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Prussian Army

The Prussian army was at once the most important and historically the most interesting of the forces of the German empire. Its dbut (about 1630) was not satisfactory, and in the Thirty Years' War troops of Sweden, of the Emperor, of the League, &c., plundered Brandenburg unharmed. The elector, when appealed to for protection, could but answer, "Que faire? Ils ont des canons." The humiliations of this time, were, however, avenged by the troops of the next ruler of Brandenburg, called the Great Elector. The supposed invincibility of the Swedes did not prevent him from inflicting upon them a severe defeat at Fehrbellin, and thereafter the Prussian contingents which took part in the many European wars of the time acquitted themselves creditably. One of their generals was the famous Leopold of Anhalt-Dessau, and the reckless gallantry of this leader was conspicuous on many fields, from Blenheim to Malplaquet.

But Leopold's greatest work was done in the years of peace (1715-40), during which Prussia was preparing the army with which Frederick the Great won his battles. He had introduced (about 1700) iron ramrods into the infantry service, and for over twenty years the Prussian infantry was drilled to a perfection which gave it a superiority of five to three over the best-drilled troops of the Austrian service, and still greater predominance over the French, which was then accounted the best in Europe. Frederick William I., king of Prussia, directed and supervised the creation of the new Prussian army, and Leopold was his principal assistant. In organization and methods of recruiting, as well as in tactical efficiency, the army of 1740 was equally pre-eminent.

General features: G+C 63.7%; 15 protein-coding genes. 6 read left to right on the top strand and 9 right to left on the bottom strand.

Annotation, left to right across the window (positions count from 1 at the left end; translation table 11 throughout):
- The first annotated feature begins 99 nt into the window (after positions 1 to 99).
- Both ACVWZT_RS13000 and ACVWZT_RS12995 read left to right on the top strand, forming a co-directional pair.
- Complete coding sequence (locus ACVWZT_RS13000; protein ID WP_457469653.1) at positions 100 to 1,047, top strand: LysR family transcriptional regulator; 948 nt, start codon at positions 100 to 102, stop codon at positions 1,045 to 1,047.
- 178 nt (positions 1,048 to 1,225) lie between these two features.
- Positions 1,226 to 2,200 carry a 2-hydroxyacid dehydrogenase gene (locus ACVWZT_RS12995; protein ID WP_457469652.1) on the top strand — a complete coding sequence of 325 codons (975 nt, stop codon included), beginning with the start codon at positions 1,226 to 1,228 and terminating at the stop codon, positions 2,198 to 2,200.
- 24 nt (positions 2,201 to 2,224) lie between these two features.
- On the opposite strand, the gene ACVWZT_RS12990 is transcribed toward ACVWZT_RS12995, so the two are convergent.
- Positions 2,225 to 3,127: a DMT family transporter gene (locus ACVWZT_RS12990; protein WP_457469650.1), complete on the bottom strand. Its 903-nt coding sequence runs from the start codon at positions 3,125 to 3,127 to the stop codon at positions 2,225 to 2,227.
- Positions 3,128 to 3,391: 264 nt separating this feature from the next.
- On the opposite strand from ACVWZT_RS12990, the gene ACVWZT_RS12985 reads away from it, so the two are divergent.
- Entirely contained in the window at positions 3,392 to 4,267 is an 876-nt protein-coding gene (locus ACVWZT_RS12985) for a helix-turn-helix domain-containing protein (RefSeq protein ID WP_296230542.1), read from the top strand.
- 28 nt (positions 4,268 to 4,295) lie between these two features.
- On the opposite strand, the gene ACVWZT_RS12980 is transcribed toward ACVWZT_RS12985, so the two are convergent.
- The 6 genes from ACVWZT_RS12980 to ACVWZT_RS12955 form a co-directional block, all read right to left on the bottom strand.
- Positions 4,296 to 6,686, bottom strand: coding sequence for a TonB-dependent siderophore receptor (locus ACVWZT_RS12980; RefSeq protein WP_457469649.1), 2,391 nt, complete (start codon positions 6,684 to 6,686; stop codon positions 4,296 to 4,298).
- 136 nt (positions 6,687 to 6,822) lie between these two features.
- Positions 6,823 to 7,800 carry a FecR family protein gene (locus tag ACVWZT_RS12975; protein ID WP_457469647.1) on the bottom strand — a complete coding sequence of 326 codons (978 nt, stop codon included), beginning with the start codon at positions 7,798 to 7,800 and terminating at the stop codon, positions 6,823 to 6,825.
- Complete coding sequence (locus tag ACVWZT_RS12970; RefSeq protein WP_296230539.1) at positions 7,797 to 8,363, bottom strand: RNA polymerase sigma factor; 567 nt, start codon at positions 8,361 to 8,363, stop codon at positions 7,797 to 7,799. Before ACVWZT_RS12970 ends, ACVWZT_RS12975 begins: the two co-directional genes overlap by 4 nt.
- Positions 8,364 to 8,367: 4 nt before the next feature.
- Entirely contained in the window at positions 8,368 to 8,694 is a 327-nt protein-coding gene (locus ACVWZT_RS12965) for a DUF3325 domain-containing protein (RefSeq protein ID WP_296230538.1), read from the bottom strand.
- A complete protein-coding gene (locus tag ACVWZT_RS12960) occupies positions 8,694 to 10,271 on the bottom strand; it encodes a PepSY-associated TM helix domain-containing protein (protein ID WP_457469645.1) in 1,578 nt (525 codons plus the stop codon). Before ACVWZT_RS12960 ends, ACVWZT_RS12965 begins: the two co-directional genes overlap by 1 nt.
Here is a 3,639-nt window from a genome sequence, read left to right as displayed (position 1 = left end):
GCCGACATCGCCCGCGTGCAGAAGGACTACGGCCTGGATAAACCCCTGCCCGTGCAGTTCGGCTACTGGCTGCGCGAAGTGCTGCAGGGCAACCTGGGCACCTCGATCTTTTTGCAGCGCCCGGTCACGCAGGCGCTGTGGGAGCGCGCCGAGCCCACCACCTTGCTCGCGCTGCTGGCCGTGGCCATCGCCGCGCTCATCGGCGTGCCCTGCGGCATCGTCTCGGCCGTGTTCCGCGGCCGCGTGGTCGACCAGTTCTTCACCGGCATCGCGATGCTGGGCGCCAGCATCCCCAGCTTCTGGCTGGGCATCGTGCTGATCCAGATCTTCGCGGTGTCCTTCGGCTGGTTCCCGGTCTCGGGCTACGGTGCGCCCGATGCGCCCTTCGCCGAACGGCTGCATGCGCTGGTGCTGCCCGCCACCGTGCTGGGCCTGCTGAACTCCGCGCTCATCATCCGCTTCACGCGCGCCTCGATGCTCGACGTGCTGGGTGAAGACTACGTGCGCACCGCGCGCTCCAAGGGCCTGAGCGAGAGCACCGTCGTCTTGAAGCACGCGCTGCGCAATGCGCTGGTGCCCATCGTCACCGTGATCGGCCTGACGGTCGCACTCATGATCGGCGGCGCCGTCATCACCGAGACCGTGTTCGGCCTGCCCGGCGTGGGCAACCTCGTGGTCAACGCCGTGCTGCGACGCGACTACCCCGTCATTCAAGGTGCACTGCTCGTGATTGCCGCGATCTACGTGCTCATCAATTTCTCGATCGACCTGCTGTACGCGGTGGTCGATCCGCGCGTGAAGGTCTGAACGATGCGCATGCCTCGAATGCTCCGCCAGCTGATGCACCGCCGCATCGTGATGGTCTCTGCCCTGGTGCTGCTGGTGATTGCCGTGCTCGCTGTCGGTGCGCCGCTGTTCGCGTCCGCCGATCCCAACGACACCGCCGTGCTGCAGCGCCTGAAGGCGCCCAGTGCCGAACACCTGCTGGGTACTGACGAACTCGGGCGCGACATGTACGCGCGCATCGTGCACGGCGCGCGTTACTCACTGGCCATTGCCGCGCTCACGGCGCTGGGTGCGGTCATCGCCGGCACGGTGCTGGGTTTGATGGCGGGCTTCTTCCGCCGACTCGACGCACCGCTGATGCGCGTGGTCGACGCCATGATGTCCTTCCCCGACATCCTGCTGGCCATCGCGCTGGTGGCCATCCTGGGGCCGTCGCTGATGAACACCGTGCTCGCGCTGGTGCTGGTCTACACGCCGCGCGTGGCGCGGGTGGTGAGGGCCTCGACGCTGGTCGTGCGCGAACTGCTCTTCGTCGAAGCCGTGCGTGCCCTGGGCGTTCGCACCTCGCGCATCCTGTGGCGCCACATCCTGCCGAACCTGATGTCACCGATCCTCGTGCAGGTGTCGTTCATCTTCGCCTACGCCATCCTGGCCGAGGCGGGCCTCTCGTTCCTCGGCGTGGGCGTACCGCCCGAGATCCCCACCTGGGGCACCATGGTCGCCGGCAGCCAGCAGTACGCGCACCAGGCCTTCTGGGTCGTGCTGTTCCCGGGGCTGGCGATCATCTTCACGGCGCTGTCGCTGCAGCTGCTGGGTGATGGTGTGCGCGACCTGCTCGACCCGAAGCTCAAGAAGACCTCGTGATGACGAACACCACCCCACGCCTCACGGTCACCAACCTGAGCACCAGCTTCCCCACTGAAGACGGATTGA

Then came the wars of Frederick the Great. It is not too much to say that the infantry won his earlier battles; the cavalry had been neglected both by Frederick William and by Leopold, and Frederick wrote that "it was not worth the devil's while to fetch it away." But the predominance of the infantry was so far indisputable that Frederick was able to devote himself to the reorganization of the mounted arm, with results which appeared in the splendid victories of Hohenfriedberg, Rossbach, Leuthen and Zorndorf. But long before the close of the Seven Years' War the incomparable infantry of the old army had disappeared, to be replaced by foreigners, deserters and vagabonds of all kinds, not to mention the unwilling Saxon and other recruits forced into the king's service.

The army of 200,000 men which Frederick bequeathed to his successor was indeed superb, and deserved to be the model of Europe. But with Frederick's death the genius which had animated it, and which alone gave value to such heterogeneous materials, was gone. The long peace had the customary effect of sapping the efficiency of the long-service troops. They still retained their imposing appearance and precision of movement, and overweening self- confidence. But in 1806, after two crushing defeats and a series of humiliating surrenders, Prussia found herself at the feet of the conqueror, shorn of half her territory, obliged to receive French troops in all her towns and fortresses, and only existing on sufferance. But in these very disasters were laid the seeds of her future greatness. By the treaty of Tilsit the Prussian army was limited to 43,000 men.




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